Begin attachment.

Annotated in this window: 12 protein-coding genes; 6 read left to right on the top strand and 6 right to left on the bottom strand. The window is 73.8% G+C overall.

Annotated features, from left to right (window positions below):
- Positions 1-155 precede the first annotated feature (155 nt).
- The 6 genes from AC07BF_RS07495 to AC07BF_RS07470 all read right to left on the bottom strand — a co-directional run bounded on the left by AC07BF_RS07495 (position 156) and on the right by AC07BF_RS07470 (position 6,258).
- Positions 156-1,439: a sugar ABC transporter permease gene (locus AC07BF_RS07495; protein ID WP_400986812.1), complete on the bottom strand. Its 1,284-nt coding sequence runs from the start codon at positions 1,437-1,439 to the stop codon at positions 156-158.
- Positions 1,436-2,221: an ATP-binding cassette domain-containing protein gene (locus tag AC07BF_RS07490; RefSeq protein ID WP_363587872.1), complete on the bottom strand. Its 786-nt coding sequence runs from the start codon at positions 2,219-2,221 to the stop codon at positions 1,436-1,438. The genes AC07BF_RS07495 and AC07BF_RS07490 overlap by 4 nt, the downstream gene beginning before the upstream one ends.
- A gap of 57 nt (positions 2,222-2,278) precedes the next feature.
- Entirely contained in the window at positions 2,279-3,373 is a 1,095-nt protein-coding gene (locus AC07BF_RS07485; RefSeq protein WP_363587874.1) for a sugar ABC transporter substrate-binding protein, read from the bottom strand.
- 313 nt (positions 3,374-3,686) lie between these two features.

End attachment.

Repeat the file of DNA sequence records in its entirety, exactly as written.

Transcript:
Annotated in this window: 12 protein-coding genes; 6 read left to right on the top strand and 6 right to left on the bottom strand. The window is 73.8% G+C overall.

Annotated features, from left to right (window positions below):
- Positions 1-155 precede the first annotated feature (155 nt).
- The 6 genes from AC07BF_RS07495 to AC07BF_RS07470 all read right to left on the bottom strand — a co-directional run bounded on the left by AC07BF_RS07495 (position 156) and on the right by AC07BF_RS07470 (position 6,258).
- Positions 156-1,439: a sugar ABC transporter permease gene (locus AC07BF_RS07495; protein ID WP_400986812.1), complete on the bottom strand. Its 1,284-nt coding sequence runs from the start codon at positions 1,437-1,439 to the stop codon at positions 156-158.
- Positions 1,436-2,221: an ATP-binding cassette domain-containing protein gene (locus tag AC07BF_RS07490; RefSeq protein ID WP_363587872.1), complete on the bottom strand. Its 786-nt coding sequence runs from the start codon at positions 2,219-2,221 to the stop codon at positions 1,436-1,438. The genes AC07BF_RS07495 and AC07BF_RS07490 overlap by 4 nt, the downstream gene beginning before the upstream one ends.
- A gap of 57 nt (positions 2,222-2,278) precedes the next feature.
- Entirely contained in the window at positions 2,279-3,373 is a 1,095-nt protein-coding gene (locus AC07BF_RS07485; RefSeq protein WP_363587874.1) for a sugar ABC transporter substrate-binding protein, read from the bottom strand.
- 313 nt (positions 3,374-3,686) lie between these two features.